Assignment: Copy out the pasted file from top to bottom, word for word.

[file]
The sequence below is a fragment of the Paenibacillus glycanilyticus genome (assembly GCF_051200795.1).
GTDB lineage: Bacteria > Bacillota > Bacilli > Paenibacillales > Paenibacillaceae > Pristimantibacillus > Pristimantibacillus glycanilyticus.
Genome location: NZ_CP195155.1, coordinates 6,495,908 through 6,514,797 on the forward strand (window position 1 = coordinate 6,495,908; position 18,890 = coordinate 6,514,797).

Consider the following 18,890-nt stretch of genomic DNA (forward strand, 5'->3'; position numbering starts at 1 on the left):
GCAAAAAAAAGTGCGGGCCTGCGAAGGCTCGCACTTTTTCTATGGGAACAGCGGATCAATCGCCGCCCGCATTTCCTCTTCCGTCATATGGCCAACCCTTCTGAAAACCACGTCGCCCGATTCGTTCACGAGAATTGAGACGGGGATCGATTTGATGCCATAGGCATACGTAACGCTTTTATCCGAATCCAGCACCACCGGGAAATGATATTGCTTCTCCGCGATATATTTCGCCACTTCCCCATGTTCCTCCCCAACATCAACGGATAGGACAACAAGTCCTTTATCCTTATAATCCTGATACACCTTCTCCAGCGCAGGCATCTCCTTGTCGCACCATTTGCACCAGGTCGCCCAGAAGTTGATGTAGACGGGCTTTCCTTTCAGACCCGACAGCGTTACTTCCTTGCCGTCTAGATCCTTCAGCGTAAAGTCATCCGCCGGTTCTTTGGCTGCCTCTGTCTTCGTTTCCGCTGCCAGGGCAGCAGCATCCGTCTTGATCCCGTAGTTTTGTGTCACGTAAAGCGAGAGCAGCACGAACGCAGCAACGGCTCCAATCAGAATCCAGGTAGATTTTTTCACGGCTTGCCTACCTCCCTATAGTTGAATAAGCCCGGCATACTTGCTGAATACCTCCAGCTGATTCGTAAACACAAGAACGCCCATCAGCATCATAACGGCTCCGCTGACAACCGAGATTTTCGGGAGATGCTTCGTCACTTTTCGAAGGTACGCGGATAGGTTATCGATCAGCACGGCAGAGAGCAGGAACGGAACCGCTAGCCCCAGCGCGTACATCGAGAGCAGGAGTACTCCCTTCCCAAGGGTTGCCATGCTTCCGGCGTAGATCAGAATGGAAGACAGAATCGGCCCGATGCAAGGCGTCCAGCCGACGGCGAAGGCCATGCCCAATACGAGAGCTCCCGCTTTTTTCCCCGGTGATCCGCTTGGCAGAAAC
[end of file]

The sequence below is a fragment of the Paenibacillus glycanilyticus genome (assembly GCF_051200795.1).
GTDB lineage: Bacteria > Bacillota > Bacilli > Paenibacillales > Paenibacillaceae > Pristimantibacillus > Pristimantibacillus glycanilyticus.
Genome location: NZ_CP195155.1, coordinates 6,495,908 through 6,514,797 on the forward strand (window position 1 = coordinate 6,495,908; position 18,890 = coordinate 6,514,797).

Consider the following 18,890-nt stretch of genomic DNA (forward strand, 5'->3'; position numbering starts at 1 on the left):
GCAAAAAAAAGTGCGGGCCTGCGAAGGCTCGCACTTTTTCTATGGGAACAGCGGATCAATCGCCGCCCGCATTTCCTCTTCCGTCATATGGCCAACCCTTCTGAAAACCACGTCGCCCGATTCGTTCACGAGAATTGAGACGGGGATCGATTTGATGCCATAGGCATACGTAACGCTTTTATCCGAATCCAGCACCACCGGGAAATGATATTGCTTCTCCGCGATATATTTCGCCACTTCCCCATGTTCCTCCCCAACATCAACGGATAGGACAACAAGTCCTTTATCCTTATAATCCTGATACACCTTCTCCAGCGCAGGCATCTCCTTGTCGCACCATTTGCACCAGGTCGCCCAGAAGTTGATGTAGACGGGCTTTCCTTTCAGACCCGACAGCGTTACTTCCTTGCCGTCTAGATCCTTCAGCGTAAAGTCATCCGCCGGTTCTTTGGCTGCCTCTGTCTTCGTTTCCGCTGCCAGGGCAGCAGCATCCGTCTTGATCCCGTAGTTTTGTGTCACGTAAAGCGAGAGCAGCACGAACGCAGCAACGGCTCCAATCAGAATCCAGGTAGATTTTTTCACGGCTTGCCTACCTCCCTATAGTTGAATAAGCCCGGCATACTTGCTGAATACCTCCAGCTGATTCGTAAACACAAGAACGCCCATCAGCATCATAACGGCTCCGCTGACAACCGAGATTTTCGGGAGATGCTTCGTCACTTTTCGAAGGTACGCGGATAGGTTATCGATCAGCACGGCAGAGAGCAGGAACGGAACCGCTAGCCCCAGCGCGTACATCGAGAGCAGGAGTACTCCCTTCCCAAGGGTTGCCATGCTTCCGGCGTAGATCAGAATGGAAGACAGAATCGGCCCGATGCAAGGCGTCCAGCCGACGGCGAAGGCCATGCCCAATACGAGAGCTCCCGCTTTTTTCCCCGGTGATCCGCTTGGCAGAAAC